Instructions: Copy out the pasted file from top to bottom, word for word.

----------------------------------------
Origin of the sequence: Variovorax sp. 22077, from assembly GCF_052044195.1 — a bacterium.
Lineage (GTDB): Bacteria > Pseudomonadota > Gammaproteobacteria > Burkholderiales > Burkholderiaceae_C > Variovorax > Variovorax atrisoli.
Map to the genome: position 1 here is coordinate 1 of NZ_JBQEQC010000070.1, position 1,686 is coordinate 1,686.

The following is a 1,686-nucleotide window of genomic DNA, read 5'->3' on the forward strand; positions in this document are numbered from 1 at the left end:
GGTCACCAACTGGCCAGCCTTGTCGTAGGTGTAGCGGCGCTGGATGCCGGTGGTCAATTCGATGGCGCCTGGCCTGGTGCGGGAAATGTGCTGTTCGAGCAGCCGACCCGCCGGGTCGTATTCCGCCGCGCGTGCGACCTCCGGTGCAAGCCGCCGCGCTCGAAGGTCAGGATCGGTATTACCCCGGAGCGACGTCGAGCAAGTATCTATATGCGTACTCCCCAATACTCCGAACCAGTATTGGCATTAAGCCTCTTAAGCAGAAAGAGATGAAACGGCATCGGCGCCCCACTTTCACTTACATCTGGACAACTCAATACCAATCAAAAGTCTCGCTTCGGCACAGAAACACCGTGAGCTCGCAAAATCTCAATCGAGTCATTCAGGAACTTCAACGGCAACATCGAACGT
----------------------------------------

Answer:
Origin of the sequence: Variovorax sp. 22077, from assembly GCF_052044195.1 — a bacterium.
Lineage (GTDB): Bacteria > Pseudomonadota > Gammaproteobacteria > Burkholderiales > Burkholderiaceae_C > Variovorax > Variovorax atrisoli.
Map to the genome: position 1 here is coordinate 1 of NZ_JBQEQC010000070.1, position 1,686 is coordinate 1,686.

The following is a 1,686-nucleotide window of genomic DNA, read 5'->3' on the forward strand; positions in this document are numbered from 1 at the left end:
GGTCACCAACTGGCCAGCCTTGTCGTAGGTGTAGCGGCGCTGGATGCCGGTGGTCAATTCGATGGCGCCTGGCCTGGTGCGGGAAATGTGCTGTTCGAGCAGCCGACCCGCCGGGTCGTATTCCGCCGCGCGTGCGACCTCCGGTGCAAGCCGCCGCGCTCGAAGGTCAGGATCGGTATTACCCCGGAGCGACGTCGAGCAAGTATCTATATGCGTACTCCCCAATACTCCGAACCAGTATTGGCATTAAGCCTCTTAAGCAGAAAGAGATGAAACGGCATCGGCGCCCCACTTTCACTTACATCTGGACAACTCAATACCAATCAAAAGTCTCGCTTCGGCACAGAAACACCGTGAGCTCGCAAAATCTCAATCGAGTCATTCAGGAACTTCAACGGCAACATCGAACGT